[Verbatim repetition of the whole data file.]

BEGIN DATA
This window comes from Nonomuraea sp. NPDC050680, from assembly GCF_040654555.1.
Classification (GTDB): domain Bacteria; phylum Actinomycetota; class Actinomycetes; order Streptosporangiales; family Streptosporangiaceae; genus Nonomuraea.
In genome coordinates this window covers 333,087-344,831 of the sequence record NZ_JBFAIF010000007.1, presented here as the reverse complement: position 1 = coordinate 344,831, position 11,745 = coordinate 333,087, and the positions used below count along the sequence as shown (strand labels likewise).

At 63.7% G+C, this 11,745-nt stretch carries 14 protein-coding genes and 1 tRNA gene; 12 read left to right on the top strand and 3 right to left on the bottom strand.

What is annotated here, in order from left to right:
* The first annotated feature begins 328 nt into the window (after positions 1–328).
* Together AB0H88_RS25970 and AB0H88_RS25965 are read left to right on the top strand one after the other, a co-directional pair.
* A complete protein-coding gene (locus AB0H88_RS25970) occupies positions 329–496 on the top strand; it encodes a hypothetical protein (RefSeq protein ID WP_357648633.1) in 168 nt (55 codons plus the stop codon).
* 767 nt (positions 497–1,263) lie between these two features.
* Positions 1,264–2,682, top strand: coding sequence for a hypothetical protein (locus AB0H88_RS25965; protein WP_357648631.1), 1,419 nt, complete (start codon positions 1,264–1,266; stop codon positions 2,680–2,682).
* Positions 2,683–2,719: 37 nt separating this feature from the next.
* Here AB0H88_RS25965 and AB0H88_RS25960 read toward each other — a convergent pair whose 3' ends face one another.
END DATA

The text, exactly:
This window comes from Nonomuraea sp. NPDC050680, from assembly GCF_040654555.1.
Classification (GTDB): domain Bacteria; phylum Actinomycetota; class Actinomycetes; order Streptosporangiales; family Streptosporangiaceae; genus Nonomuraea.
In genome coordinates this window covers 333,087-344,831 of the sequence record NZ_JBFAIF010000007.1, presented here as the reverse complement: position 1 = coordinate 344,831, position 11,745 = coordinate 333,087, and the positions used below count along the sequence as shown (strand labels likewise).

At 63.7% G+C, this 11,745-nt stretch carries 14 protein-coding genes and 1 tRNA gene; 12 read left to right on the top strand and 3 right to left on the bottom strand.

What is annotated here, in order from left to right:
* The first annotated feature begins 328 nt into the window (after positions 1–328).
* Together AB0H88_RS25970 and AB0H88_RS25965 are read left to right on the top strand one after the other, a co-directional pair.
* A complete protein-coding gene (locus AB0H88_RS25970) occupies positions 329–496 on the top strand; it encodes a hypothetical protein (RefSeq protein ID WP_357648633.1) in 168 nt (55 codons plus the stop codon).
* 767 nt (positions 497–1,263) lie between these two features.
* Positions 1,264–2,682, top strand: coding sequence for a hypothetical protein (locus AB0H88_RS25965; protein WP_357648631.1), 1,419 nt, complete (start codon positions 1,264–1,266; stop codon positions 2,680–2,682).
* Positions 2,683–2,719: 37 nt separating this feature from the next.
* Here AB0H88_RS25965 and AB0H88_RS25960 read toward each other — a convergent pair whose 3' ends face one another.